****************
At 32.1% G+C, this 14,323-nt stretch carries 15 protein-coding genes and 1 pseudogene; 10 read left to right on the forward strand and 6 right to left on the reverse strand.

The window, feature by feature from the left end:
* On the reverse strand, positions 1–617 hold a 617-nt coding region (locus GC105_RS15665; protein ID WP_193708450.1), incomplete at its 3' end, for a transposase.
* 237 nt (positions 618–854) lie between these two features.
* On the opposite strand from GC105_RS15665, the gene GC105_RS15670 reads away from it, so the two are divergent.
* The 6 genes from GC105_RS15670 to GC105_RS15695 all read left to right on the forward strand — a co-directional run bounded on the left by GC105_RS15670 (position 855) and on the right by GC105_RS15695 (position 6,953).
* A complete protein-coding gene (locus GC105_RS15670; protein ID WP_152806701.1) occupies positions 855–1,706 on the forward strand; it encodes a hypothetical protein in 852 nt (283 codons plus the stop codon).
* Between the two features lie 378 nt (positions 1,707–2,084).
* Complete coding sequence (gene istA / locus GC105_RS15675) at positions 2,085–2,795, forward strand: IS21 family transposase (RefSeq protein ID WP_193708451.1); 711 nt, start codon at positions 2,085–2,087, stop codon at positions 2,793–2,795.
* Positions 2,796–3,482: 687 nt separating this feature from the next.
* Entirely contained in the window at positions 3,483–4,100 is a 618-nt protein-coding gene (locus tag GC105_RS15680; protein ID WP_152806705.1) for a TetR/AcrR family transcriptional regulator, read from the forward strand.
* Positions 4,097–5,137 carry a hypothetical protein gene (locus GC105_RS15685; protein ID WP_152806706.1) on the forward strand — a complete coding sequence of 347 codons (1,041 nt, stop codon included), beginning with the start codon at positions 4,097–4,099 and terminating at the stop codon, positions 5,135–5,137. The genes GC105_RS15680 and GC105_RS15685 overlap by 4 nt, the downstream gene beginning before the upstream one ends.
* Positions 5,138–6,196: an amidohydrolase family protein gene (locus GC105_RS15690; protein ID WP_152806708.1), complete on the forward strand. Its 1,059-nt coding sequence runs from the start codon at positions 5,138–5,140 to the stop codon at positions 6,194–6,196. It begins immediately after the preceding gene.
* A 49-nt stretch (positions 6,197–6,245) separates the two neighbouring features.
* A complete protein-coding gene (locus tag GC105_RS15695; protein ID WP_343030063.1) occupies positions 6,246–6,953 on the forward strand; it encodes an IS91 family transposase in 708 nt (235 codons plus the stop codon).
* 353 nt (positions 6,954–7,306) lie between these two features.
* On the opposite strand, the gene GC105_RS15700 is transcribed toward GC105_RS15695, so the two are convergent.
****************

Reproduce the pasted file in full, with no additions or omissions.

At 32.1% G+C, this 14,323-nt stretch carries 15 protein-coding genes and 1 pseudogene; 10 read left to right on the forward strand and 6 right to left on the reverse strand.

The window, feature by feature from the left end:
* On the reverse strand, positions 1–617 hold a 617-nt coding region (locus GC105_RS15665; protein ID WP_193708450.1), incomplete at its 3' end, for a transposase.
* 237 nt (positions 618–854) lie between these two features.
* On the opposite strand from GC105_RS15665, the gene GC105_RS15670 reads away from it, so the two are divergent.
* The 6 genes from GC105_RS15670 to GC105_RS15695 all read left to right on the forward strand — a co-directional run bounded on the left by GC105_RS15670 (position 855) and on the right by GC105_RS15695 (position 6,953).
* A complete protein-coding gene (locus GC105_RS15670; protein ID WP_152806701.1) occupies positions 855–1,706 on the forward strand; it encodes a hypothetical protein in 852 nt (283 codons plus the stop codon).
* Between the two features lie 378 nt (positions 1,707–2,084).
* Complete coding sequence (gene istA / locus GC105_RS15675) at positions 2,085–2,795, forward strand: IS21 family transposase (RefSeq protein ID WP_193708451.1); 711 nt, start codon at positions 2,085–2,087, stop codon at positions 2,793–2,795.
* Positions 2,796–3,482: 687 nt separating this feature from the next.
* Entirely contained in the window at positions 3,483–4,100 is a 618-nt protein-coding gene (locus tag GC105_RS15680; protein ID WP_152806705.1) for a TetR/AcrR family transcriptional regulator, read from the forward strand.
* Positions 4,097–5,137 carry a hypothetical protein gene (locus GC105_RS15685; protein ID WP_152806706.1) on the forward strand — a complete coding sequence of 347 codons (1,041 nt, stop codon included), beginning with the start codon at positions 4,097–4,099 and terminating at the stop codon, positions 5,135–5,137. The genes GC105_RS15680 and GC105_RS15685 overlap by 4 nt, the downstream gene beginning before the upstream one ends.
* Positions 5,138–6,196: an amidohydrolase family protein gene (locus GC105_RS15690; protein ID WP_152806708.1), complete on the forward strand. Its 1,059-nt coding sequence runs from the start codon at positions 5,138–5,140 to the stop codon at positions 6,194–6,196. It begins immediately after the preceding gene.
* A 49-nt stretch (positions 6,197–6,245) separates the two neighbouring features.
* A complete protein-coding gene (locus tag GC105_RS15695; protein ID WP_343030063.1) occupies positions 6,246–6,953 on the forward strand; it encodes an IS91 family transposase in 708 nt (235 codons plus the stop codon).
* 353 nt (positions 6,954–7,306) lie between these two features.
* On the opposite strand, the gene GC105_RS15700 is transcribed toward GC105_RS15695, so the two are convergent.